Apple was the first brick-and-mortar store to evolve the shopping experience — to "digitize" it. But they are no longer the only ones. From Audi dealerships and Pep Boy stores, to Staples — retailers are providing an omnichannel shopping experience. Promotional teams, category managers and marketing teams should be asking themselves how they can create an interactive shopping experience.

A recent article in AdWeek compiled a sampling of successful interactive shopping experiences. Staples has placed digital kioskis and interactive displays at the ends of aisles. Macy's has added LED displays and visual arches. And AT&T has developed an in-store experience that is like "walking into a website." 

Even more interesting is this — this digitization could lead to new data for retailers and suppliers. According to the article, several new technologies are being developed that could provide retailers and suppliers with an interesting array of new data. Online retailers already have access to heat-mapping or dwell-time analytics that show them where the eye of the consumer dwells on a web page. This technology may soon be coming to brick-and-mortar stores. A marketing firm is working on software that uses facial recognition techniques to gauge a person's age, gender and mood. What will retailers, in the future, be able to gain from the data? And how will it benefit consumers? Amazon's "you might also like" feature is very popular — perhaps, someday, brick-and-mortar customers will experience the same.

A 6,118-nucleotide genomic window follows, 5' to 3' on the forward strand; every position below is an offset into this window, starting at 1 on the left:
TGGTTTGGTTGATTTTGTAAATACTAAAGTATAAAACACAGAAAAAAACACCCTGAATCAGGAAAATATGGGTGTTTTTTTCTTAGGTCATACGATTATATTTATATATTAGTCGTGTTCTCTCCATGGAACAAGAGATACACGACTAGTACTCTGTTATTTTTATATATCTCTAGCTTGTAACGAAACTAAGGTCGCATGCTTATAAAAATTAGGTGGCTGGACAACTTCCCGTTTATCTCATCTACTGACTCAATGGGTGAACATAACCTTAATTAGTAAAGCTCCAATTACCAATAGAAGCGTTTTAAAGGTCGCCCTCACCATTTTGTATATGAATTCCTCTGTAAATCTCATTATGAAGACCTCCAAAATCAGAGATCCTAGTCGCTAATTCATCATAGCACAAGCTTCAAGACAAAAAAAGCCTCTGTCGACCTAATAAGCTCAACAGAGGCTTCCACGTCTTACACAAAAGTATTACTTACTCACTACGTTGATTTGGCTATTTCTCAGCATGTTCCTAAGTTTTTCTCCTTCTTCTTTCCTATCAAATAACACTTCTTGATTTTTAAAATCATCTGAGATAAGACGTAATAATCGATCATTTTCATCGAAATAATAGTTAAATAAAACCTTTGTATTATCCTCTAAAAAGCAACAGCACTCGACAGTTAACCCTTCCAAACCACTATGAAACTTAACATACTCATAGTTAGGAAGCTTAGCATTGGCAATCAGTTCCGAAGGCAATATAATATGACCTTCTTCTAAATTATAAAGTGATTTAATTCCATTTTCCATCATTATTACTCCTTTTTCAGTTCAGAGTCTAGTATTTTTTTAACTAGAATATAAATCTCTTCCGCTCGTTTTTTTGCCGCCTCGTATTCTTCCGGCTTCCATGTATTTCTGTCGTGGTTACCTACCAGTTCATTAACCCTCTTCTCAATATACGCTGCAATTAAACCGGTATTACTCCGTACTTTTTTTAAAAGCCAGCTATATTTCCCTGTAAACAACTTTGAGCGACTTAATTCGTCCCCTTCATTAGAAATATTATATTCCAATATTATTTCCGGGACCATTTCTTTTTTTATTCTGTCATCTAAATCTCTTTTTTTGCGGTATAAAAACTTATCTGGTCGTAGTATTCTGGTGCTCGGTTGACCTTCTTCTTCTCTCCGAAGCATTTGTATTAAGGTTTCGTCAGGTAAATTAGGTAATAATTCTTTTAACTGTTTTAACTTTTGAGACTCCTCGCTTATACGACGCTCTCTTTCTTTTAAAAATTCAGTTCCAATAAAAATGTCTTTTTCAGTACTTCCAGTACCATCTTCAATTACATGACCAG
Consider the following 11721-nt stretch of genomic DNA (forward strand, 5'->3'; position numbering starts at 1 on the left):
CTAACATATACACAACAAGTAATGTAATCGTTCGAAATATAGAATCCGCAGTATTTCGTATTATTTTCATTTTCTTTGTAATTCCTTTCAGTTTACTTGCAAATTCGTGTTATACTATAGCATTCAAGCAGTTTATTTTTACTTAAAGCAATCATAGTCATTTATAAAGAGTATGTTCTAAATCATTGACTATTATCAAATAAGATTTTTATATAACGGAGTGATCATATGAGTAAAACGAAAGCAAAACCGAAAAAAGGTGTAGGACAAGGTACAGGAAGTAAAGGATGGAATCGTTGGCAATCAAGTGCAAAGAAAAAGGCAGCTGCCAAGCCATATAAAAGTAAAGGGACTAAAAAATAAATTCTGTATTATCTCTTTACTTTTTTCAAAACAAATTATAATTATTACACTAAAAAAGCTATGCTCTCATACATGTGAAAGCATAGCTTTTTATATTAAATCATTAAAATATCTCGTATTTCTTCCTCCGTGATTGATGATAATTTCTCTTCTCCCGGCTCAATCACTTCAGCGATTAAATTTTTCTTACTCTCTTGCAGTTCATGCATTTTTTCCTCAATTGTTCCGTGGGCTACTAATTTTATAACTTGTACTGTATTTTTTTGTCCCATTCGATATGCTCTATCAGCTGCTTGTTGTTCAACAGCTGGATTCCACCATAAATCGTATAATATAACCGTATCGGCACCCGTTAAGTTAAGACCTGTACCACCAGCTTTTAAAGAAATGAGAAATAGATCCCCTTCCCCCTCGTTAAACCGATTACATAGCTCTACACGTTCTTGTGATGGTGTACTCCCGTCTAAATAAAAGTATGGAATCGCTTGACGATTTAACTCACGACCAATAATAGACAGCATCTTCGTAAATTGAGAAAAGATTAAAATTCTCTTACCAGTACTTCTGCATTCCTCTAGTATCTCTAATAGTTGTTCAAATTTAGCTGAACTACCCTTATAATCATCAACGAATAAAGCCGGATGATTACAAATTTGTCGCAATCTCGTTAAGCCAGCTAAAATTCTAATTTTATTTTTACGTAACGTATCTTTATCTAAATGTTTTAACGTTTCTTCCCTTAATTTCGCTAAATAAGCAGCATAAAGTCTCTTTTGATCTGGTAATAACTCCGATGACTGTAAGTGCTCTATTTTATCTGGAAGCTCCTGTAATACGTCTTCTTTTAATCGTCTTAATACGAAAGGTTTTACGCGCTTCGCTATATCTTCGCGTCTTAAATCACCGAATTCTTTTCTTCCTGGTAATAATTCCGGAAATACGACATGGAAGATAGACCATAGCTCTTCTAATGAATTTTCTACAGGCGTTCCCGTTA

Weather can certainly play a role in sales volume — an adverse event, like a hurricane, can spur pre-storm sales but lead to a loss in sales days after the weather event. What about less abrupt weather trends? Like a cool summer?

The summer of 2013 has been, for the most part, a mild one and it appears to have affected retailer sales volumes. But the cooler weather could now play a different role as we head into the back-to-school season — spurred by the weather, consumers may be more likely to start purchasing fall items. 

How can you prepare for short- and long-term weather events? Look at historical data, particularly around weather events. Examine your POS data to see what insights you gain into pre and post storm shopping behaviors. Did you experience a drought last year? Take note of the shopping trends specific to that event and file those insights away for the next stretch of dry days. Did you have to offer discounted prices and promotions to get consumers back into the stores after a blizzard or hurricane? During a stretch of hotter than usual temperatures, did spending rise as people flocked to the stores to purchase items that helped them battle the heat? You'll be surprised at what you can find if you start tracking weather patterns and relate them to your POS data. You might want to start making a practice of it. 

Be certain to look at inventory levels as well. Did you experience a build up of inventory that was particularly troublesome? What instocks occurred and can you take steps to ensure that those items are on the shelf and in the cart the next time? What items seemed to sail right off the shelves prior to the weather event?  

Also, don’t forget to look at online sales which can be affected by power outages in adverse conditions. If there were power outages, did you see a rise in in-store traffic?

For more insights into promotions, POS and weather read our Insight Series: Weathering Promotions.